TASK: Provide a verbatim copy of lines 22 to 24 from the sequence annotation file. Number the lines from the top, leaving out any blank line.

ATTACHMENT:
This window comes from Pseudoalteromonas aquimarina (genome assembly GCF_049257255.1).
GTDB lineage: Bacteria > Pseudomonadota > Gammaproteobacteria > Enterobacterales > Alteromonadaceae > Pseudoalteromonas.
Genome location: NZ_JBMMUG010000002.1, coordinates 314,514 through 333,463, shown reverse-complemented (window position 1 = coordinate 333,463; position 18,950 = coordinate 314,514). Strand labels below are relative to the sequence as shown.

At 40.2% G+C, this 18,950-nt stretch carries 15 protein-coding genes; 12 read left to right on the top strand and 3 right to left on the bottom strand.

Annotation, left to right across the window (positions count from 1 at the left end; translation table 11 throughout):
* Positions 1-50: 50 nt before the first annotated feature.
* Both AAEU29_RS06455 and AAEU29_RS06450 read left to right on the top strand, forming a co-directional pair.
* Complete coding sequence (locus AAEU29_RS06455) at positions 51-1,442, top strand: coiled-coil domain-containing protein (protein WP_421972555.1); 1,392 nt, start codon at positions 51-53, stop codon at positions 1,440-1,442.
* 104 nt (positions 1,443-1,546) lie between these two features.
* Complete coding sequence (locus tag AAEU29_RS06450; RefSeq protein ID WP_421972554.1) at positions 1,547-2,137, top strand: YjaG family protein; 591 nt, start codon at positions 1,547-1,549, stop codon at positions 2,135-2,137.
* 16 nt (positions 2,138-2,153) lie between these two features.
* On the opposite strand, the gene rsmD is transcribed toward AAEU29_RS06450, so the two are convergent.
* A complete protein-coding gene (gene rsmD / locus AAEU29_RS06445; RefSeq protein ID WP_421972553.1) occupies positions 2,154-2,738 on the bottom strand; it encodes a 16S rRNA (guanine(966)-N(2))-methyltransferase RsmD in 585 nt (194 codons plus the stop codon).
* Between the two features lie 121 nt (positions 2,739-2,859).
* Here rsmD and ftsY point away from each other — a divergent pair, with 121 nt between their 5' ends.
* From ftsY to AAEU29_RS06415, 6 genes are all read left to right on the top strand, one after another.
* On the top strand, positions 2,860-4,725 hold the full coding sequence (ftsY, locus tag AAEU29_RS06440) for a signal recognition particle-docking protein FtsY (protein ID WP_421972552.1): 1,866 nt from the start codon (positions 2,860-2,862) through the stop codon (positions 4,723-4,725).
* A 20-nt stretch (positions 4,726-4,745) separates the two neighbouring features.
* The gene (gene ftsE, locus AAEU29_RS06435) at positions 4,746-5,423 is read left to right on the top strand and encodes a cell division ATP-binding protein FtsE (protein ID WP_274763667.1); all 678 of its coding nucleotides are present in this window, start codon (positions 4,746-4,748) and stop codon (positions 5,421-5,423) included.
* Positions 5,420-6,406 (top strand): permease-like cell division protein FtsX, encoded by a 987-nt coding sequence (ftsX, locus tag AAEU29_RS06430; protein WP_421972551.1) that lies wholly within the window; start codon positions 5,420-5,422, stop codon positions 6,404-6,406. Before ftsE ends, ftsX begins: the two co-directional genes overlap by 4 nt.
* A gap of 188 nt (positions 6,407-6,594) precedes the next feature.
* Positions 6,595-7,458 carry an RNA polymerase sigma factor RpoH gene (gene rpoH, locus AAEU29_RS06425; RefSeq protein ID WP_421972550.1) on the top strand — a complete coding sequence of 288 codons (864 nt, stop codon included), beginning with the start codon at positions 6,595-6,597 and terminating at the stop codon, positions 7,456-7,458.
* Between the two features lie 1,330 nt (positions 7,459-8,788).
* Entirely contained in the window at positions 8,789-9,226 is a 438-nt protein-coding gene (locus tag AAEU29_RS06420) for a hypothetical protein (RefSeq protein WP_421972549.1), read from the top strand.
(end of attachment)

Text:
* Positions 6,595-7,458 carry an RNA polymerase sigma factor RpoH gene (gene rpoH, locus AAEU29_RS06425; RefSeq protein ID WP_421972550.1) on the top strand — a complete coding sequence of 288 codons (864 nt, stop codon included), beginning with the start codon at positions 6,595-6,597 and terminating at the stop codon, positions 7,456-7,458.
* Between the two features lie 1,330 nt (positions 7,459-8,788).
* Entirely contained in the window at positions 8,789-9,226 is a 438-nt protein-coding gene (locus tag AAEU29_RS06420) for a hypothetical protein (RefSeq protein WP_421972549.1), read from the top strand.